Singing in a chorus has intrinsic value: Chorus connects students to themselves and each other. Chorus is a powerful vehicle for fostering empathy, social tolerance, social expression. (4) It reminds us of our shared humanity. We are fortunate to watch the power of music unfold and transform our lives in bringing us together by reminding us we are in this together. Thank you for supporting music in our lives.
JD: I feel that my music classes prepare kids for Redwood quite well, because I’m giving them all of the professional musician knowledge that I have. I pass on everything I know and have very high expectations for my students development and ability level. I’m teaching them high school, college, professional level material at a middle school, and they dig it enough to work really hard to improve.
CD: I feel that music at every grade/level is important for a child’s overall development. Particularly in 5th Grade Band & Choir, students learn and develop the skills in the areas of Teamwork, Leadership, Community, and Discipline which are qualities they will no doubt take with them to Middle School, High School and beyond. I strongly believe that Music is the common thread between all subjects. It is a universal language we can all speak no matter our skill level, background, etc. Music is more than enriching our students’ lives, it is helping mold them into future citizens of our world. Music builds character and creativity and touches on human emotion. We live in a world where these qualities and focus need to be at the center. We as teachers raise them up the best we can while we have them, and set them off to fly! They are the hope for our future. They give me hope.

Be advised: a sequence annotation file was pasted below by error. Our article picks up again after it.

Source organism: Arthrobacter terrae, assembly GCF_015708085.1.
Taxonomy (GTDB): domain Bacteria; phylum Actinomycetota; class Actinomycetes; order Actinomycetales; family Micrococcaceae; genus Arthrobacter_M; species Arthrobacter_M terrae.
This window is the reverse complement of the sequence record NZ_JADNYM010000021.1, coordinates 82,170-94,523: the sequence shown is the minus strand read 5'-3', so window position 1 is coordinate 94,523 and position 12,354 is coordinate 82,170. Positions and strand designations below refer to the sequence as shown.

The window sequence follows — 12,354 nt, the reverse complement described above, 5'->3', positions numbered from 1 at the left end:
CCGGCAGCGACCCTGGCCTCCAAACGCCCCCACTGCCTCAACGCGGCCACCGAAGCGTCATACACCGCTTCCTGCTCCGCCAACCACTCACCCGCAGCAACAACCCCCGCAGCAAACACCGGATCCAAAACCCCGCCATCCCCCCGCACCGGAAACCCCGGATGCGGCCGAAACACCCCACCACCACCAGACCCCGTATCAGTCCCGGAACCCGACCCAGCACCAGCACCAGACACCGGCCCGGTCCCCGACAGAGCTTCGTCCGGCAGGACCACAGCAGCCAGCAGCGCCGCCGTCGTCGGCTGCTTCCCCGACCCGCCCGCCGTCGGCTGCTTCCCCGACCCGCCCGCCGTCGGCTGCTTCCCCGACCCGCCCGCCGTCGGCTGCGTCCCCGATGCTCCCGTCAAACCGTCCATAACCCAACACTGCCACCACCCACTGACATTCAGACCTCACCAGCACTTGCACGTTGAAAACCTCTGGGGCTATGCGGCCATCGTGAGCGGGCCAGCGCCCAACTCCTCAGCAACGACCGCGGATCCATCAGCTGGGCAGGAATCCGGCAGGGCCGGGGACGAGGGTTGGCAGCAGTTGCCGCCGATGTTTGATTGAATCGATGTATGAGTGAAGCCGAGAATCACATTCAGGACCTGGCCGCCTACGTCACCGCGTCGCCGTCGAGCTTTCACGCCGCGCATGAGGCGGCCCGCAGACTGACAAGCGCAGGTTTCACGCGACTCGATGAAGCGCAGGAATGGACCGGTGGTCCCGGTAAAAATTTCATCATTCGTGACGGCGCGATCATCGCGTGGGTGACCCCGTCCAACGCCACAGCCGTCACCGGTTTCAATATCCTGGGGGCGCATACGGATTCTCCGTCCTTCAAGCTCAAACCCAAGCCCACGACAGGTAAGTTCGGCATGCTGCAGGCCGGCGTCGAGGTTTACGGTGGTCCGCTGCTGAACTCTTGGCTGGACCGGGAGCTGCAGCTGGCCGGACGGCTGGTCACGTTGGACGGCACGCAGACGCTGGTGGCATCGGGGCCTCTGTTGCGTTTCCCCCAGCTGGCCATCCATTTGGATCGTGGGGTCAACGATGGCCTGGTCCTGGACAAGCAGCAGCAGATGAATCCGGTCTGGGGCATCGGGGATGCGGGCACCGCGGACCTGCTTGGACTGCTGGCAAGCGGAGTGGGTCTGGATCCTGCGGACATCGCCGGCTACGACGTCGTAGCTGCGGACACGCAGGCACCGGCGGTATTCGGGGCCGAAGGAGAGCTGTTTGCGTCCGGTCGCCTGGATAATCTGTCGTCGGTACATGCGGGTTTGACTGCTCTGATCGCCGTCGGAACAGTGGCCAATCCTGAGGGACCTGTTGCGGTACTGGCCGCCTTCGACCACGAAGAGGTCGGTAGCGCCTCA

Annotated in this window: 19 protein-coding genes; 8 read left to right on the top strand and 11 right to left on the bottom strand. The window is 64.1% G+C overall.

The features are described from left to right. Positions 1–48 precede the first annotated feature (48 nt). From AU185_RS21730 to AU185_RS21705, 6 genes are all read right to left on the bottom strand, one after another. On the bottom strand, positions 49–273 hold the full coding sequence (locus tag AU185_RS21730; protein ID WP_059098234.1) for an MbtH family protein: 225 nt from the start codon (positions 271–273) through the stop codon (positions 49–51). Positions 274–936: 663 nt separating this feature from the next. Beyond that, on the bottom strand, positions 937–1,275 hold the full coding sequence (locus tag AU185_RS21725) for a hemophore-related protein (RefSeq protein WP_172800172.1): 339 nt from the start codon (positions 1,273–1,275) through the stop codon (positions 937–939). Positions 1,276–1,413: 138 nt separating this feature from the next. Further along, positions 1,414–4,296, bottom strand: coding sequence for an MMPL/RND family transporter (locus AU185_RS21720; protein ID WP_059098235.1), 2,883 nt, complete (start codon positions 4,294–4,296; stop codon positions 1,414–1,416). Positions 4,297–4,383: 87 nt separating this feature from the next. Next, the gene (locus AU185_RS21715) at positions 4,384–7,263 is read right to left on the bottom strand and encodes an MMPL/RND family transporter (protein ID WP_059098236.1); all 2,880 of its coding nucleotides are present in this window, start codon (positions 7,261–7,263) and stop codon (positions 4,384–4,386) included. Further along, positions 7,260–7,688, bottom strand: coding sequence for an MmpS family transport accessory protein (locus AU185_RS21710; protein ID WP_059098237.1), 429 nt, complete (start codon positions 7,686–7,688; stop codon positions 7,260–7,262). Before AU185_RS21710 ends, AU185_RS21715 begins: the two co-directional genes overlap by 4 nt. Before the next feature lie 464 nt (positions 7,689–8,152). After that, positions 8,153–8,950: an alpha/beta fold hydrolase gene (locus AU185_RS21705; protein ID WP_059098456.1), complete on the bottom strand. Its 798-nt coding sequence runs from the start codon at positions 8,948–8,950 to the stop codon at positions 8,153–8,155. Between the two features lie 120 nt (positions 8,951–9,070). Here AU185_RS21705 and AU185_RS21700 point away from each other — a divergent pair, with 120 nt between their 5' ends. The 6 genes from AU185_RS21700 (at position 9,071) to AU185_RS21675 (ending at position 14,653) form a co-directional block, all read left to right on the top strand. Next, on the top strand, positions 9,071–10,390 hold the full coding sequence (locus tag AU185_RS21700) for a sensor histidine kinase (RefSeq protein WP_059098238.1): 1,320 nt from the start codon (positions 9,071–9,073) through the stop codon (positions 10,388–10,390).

WHAT DO YOU LIKE BEST ABOUT TEACHING?
GK:The students and the joy, energy and questions they bring to class.
JD: I love to see my students feel really proud of themselves when they accomplish something that is challenging. To hear the audience clap thunderous applause for a solo, to get recognition from classmates with encouragement, etc. I try to shape my students to be model citizens of the world and lovers of music. I think they’re doing an awesome job! I’m very grateful to teach at Hall and have such amazing support from the community.
CD: Investing in children and inspiring a love of music in them is a job I feel so fortunate to have. I am unbelievably grateful to SPARK and the community for acknowledging the importance of Music in our schools and allowing me to do a job I am most passionate about with children that inspire me every day in the classroom.